22. I’d say save the European trip for another day, despite wanting to see a review of another airline. Even if you move to the west coast, since you travel so much, I’d say save the ticket for later since you have so many choices and opportunities to route your way to JFK and then tag on a trip to Europe. Get more fun for your mile when you spend a few days there rather than overnight, IMO.

    And Iberia? Most of the reports I’ve read by others say the staff are indifferent and rude and the food really awful…

  23. I vote for spending the 3 days somewhere on the west coast and saving the miles for another trip when you can actually enjoy the destination.

    It sounds like you’ve got a lot of schedule flexibility so I’m sure you can find a week somewhere to use those miles more effectively.

  24. This may be a dumb question, but how can you leave an open Europe date when booking the award ticket? Are you just picking a random date and city to Europe as your final destination, using your stopover in New York, and then making an award change later on when you actually decide on when and where in Europe you would want to go to?

  25. It troubles me to read your blog sometimes. I would have never thought a guy like you, with all of your wisdom and advice, would waste as much money as you do sometimes! Jeez louise! How much did you spend on that W bed, only to NEVER USE IT?!?! Hahah. In all seriousness, I have no idea why this is even a question. While the new CX J is great (as I told you earlier), it’s not F – haha, that’s an understatement. Plus, who would complain with a night in Europe? Personally, I’d do Barcelona or Rome, but I guess that’s up to you 🙂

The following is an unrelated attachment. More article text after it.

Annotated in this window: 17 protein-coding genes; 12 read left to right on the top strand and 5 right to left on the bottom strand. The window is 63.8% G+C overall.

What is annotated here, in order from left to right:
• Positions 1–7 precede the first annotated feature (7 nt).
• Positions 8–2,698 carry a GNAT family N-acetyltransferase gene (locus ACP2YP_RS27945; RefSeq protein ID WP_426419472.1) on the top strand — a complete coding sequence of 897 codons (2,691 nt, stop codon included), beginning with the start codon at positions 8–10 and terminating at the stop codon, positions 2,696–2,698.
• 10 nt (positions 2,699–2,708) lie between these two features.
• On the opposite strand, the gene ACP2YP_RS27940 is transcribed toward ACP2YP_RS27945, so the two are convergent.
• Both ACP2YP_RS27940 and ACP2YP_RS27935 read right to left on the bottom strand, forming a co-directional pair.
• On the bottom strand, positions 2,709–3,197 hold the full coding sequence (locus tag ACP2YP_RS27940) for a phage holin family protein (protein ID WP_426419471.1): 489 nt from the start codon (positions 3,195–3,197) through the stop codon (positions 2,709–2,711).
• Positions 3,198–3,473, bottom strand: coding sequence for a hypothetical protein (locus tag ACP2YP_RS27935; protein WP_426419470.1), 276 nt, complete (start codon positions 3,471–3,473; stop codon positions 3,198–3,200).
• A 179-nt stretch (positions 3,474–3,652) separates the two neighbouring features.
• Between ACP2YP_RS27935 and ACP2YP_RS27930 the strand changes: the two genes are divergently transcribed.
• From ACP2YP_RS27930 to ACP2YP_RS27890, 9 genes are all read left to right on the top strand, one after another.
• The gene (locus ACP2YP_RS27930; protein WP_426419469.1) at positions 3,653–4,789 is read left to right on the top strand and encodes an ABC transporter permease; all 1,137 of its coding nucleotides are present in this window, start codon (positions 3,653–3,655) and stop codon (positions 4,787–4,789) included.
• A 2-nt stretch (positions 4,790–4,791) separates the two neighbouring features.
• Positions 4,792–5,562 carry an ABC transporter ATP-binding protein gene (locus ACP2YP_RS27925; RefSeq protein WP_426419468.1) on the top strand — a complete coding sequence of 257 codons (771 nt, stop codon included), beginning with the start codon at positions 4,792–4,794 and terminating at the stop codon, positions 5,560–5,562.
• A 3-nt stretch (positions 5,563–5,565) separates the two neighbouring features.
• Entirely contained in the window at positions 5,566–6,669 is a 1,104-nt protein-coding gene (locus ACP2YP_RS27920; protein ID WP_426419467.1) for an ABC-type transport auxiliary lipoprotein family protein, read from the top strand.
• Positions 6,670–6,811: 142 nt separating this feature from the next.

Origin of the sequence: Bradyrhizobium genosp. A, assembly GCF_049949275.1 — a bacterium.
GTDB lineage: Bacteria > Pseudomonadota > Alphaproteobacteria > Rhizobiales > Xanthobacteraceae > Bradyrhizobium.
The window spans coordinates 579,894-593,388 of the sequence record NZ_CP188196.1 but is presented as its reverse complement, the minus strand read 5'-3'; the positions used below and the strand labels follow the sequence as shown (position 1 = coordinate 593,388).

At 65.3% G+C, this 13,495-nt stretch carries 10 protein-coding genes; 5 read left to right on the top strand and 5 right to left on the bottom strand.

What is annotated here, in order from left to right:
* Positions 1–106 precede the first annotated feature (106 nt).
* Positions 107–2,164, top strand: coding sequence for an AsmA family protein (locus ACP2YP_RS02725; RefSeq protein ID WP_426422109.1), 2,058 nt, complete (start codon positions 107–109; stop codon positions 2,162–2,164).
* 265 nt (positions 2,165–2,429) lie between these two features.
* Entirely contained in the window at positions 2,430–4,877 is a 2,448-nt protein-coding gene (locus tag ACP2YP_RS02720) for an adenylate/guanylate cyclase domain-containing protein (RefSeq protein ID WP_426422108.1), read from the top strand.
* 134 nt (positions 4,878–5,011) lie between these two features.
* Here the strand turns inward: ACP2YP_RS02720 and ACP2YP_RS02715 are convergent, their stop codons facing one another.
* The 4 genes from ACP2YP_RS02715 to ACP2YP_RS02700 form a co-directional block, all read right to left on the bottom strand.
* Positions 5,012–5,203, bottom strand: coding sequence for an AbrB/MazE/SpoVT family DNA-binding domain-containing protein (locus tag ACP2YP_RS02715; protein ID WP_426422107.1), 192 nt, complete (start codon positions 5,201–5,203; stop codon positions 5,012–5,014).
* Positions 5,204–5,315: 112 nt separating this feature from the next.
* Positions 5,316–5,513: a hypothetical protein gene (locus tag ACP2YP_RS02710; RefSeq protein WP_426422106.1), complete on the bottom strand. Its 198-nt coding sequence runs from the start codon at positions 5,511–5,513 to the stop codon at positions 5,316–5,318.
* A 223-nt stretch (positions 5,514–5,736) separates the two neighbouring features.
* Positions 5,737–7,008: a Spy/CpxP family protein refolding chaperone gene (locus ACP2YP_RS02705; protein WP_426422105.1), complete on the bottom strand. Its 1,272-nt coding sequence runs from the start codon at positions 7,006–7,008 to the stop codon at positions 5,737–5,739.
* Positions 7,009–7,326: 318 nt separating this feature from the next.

26. @Lucky PS. I hate to see a friend in trouble. If you need some immediate assistance unloading some of those AAdvantage miles, I can think of a nice place for them. Hint: It’s in the account of a guy who’s name rhymes with Shmari, and the account doesn’t quite have your requisite/max two int’l F ticket miles requirement. Let me know how I can help – I’m always here! 😉

  27. @ Dan W — To the best of my knowledge you can change the dates after departure but not destination.

    @ ari — Hah!

  28. So if you go to Europe, come to Berlin. I’ll even offer to pick you up and show you the city!

    One more thing: it really makes me jealous that we do not have similar credit card offers here in Germany. I only get miles from flying, and a little on spend with my Lufthansa card. 🙁